The power to hypnotize an audience is among the filmmaker’s most rare and valuable gifts. Béla Tarr has it: His images seem to lodge themselves in the same part of the brain where the faintest memories of old dreams are stored. Watching the Hungarian master’s latest film, The Man from London, I found I had lost all track of time, along with the most rudimentary comprehension of plot, character, and theme–those things that are far too clear in conventional cinema, and stubbornly elusive in one’s subconscious. Writing from Cannes, J. Hoberman joked that Tarr’s noir about a railroad worker’s discovery of stolen cash was a “ shoo-in for the Palme d’Ormez-vous”: Indeed, the Cannes critic sitting beside me at the first press screening was one of many who nodded off within an hour.
Here’s the funny thing: Roused by the shuffle of feet at film’s end, the sleepy reviewer asked me what she had missed–and though I’d been awake (or “ awake”) throughout, I couldn’t begin to say. I was embarrassed, but only for as long as it took me to realize that there’s no shame in falling under an artist’s spell. Does the patient feel ashamed of surrendering to the sway of a hypnotist’s pocket watch?
Neither Tarr nor his interviewer Howard Feinstein spoke of altered states during their Regis Dialogue at the Walker last Friday night, held as a prologue to the nine-film retrospective that spans from the director’s Cassavetes-esque Family Nest (screening September 21) to The Man from London (October 20-21). For one thing, there was plenty else for the pair to discuss–including the director’s fierce opposition to the error-laden IMDB (“ a piece of shit,” per Tarr) as well as standard filmmaking (“ full of lies, bad actors, stupid stories, and terrible actors”). For another, the 52-year-old Tarr, whose contrary demeanor on stage hardly detracted from his charm, prefers to see his work as realist rather than dreamy. More than once during the dialogue he proclaimed his fidelity to “ psychological continuity” and “ authentic human emotions”–loneliness and the struggle for dignity being key among them. Focusing often in his films on economic hardship, the director views his aesthetic approach as a moral one, informed as it is in the real world by the state subsidy of his Hungarian productions. Albeit rarified, Tarr’s cinema is for the People; acclaimed or not, he certainly doesn’t make his movies for critics. “ The biggest danger for me is someone telling me I’m an artist,” he told Feinstein, who was in no position to protect him.
Tarr shoots mostly in black and white, and at showtime on Friday he appears dressed accordingly–in a black leather jacket, black jeans, and black boots, his hair in a silver ponytail as if for cinematographic contrast. He scarcely resembles the grim-faced unfortunates lined up for bread in the five-minute “ Prologue” (2004), the one-take Tarr short with which Feinstein aptly began the evening. Which isn’t to say the director comes across as even-tempered. “ Watch the movie again,” he instructs the interviewer, who had dared to call the patriarch of Family Nest “ domineering.” “ I never judge him,” Tarr insists.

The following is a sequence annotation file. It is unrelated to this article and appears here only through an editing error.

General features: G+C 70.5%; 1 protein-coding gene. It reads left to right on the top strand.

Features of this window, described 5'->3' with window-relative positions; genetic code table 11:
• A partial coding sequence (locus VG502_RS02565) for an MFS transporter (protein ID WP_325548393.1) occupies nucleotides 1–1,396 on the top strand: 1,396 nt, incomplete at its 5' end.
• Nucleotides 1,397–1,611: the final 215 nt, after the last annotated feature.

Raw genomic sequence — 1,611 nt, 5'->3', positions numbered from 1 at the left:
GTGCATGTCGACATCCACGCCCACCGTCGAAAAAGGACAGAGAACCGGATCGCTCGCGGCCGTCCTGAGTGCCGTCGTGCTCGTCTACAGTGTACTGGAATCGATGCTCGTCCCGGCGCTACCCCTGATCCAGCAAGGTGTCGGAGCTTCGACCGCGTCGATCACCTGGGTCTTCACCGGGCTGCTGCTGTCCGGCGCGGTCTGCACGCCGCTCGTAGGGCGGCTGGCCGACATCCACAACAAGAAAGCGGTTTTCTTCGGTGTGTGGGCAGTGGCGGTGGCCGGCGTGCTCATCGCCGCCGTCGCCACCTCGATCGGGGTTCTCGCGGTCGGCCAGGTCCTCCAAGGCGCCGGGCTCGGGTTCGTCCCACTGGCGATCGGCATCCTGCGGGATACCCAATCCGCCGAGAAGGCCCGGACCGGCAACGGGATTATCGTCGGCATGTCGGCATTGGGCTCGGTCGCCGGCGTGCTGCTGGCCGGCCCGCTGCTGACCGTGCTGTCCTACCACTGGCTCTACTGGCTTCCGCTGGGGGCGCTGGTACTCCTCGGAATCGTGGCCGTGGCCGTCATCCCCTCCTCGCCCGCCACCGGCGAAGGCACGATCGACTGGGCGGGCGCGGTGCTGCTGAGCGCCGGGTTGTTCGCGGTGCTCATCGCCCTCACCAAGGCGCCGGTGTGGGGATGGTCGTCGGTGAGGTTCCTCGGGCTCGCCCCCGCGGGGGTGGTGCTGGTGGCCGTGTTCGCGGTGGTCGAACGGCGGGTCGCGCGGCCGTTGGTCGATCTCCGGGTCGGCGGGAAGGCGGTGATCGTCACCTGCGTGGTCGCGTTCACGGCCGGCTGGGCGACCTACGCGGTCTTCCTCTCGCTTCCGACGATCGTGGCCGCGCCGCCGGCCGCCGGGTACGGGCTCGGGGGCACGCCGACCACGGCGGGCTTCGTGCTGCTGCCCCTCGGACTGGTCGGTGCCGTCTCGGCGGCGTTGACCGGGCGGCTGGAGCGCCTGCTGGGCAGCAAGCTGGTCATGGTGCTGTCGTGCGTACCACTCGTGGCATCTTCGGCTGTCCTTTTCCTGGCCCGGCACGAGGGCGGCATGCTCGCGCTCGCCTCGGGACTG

Bleak as they are, Tarr’s films hardly lack for a sense of humor–not even the monumental Stntang (October 13), which allegorizes the end of Communism in a mere 450 minutes, including a pub scene to rival the black-comic miserabilism of Aki Kaurismki. Tarr, too, is funny. Tracing the evolution of his worldview (one easily observed in the nearly chronological retro), the director reports having moved from a social to an ontological perspective on human suffering before eventually deciding “ the shit is cosmic–really huge.”
Just how huge the shit, though, became a matter of debate in the evening’s most playful–and revealing–exchange. After screening the astounding sequence in Tarr’s Werckmeister Harmonies (October 6 and 12) wherein an angry mob trashes a hospital, encounters an old man standing naked against a wall, and then silently retreats, Feinstein confesses that the scene has repeatedly moved him to tears for its poetic rendering of the potential for compassionate change. The director, committing what the late Susan Sontag might’ve deemed another of Tarr’s “ heroic violations,” hilariously begs to differ. “ They hit a wall,” he says of the mob’s sudden about-face. Feinstein doesn’t miss a beat. “ So that mournful music [on the soundtrack] is there because of a wall?”
In a mirror image of his mob, Tarr–recognizing the human condition, perhaps–swiftly changes course. “ You want to destroy everything,” he says from the mob’s perspective. “ But if you meet someone who is already destroyed [like the old man in the scene], you have to stop. I still believe in humanity. I know it’s an illusion, but I want to believe.”
Like all of Tarr’s films since the mid-80s, Werckmeister Harmonies remains generously open to interpretation. Still, can we at least agree that Tarr and Feinstein deserve to share credit not only for a Regis Dialogue, but for…uh…a poetic rendering of the potential for compassionate change?